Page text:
MINNEAPOLIS (WCCO) -- Minnesota's 2018 Governor's race is officially underway.
Thousands of Minnesotans attended precinct caucuses Tuesday night, providing first look at how the campaign is shaping up.
On the Democratic side, with 95 percent reporting, U.S. Congressman Tim Walz is leading the pack. State Auditor Rebecca Otto came in second. They're followed by former Minnesota House Majority Leader Erin Murphy and former Saint Paul Mayor Chris Coleman.
Over on the Republican side, with 100 percent reporting, Jeff Johnson won the straw poll by a landslide. That may be because former Republican Governor Tim Pawlenty is seriously considering a comeback bid.
Hours before the caucuses began, former Governor Pawlenty announced he is leaving his high powered lobbying job in Washington in March -- plenty of time to mount a comeback bid for governor.
Caucus turnout was light, especially for Republicans -- while 27,000 Democrats showed up, only 11,000 Republicans took part.
"The strikingly low turnout among Republicans, among party activists who care most about the party, I think does signal a concern for Republicans going into 2018," University of Minnesota professor Kathryn Pearson.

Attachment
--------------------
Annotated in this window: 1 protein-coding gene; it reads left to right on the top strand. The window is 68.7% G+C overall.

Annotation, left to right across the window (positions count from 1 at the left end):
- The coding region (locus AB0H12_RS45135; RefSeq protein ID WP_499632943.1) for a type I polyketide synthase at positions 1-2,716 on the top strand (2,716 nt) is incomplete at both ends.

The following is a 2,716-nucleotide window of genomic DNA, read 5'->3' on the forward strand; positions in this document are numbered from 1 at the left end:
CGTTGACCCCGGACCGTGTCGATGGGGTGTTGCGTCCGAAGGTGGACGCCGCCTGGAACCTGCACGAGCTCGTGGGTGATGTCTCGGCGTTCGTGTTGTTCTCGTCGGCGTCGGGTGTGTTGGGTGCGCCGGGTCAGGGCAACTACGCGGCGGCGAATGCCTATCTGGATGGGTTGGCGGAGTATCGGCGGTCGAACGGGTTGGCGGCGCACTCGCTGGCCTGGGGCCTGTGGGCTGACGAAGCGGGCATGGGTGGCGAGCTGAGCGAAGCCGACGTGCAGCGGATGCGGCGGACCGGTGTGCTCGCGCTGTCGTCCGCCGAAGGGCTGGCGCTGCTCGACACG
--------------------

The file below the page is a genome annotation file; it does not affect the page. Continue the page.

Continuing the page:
"Undecided" came in second place for Republicans. That's a possible place holder for Pawlenty, who won't confirm he's running for a third term in office, but previously said he's not ruling it out, either.
"In life, you never say never, because things can change," Pawlenty said in October. "But I'm politically retired."
The former governor said Wednesday he has "nothing to add to those statements, and won't be addressing any of this further beyond that for awhile."
Until he decides, Pawlenty is casting a big shadow, bringing pluses and minuses to the Republican race.
"He has many benefits," Pearson said. "He has many Minnesotans who voted for him already, even twice. On the other hand, a lot has happened in the last eight years."
The caucuses already yielded one high profile casualty -- former DFL House Speaker Paul Thissen dropped out of the governor's race after a disappointing showing.
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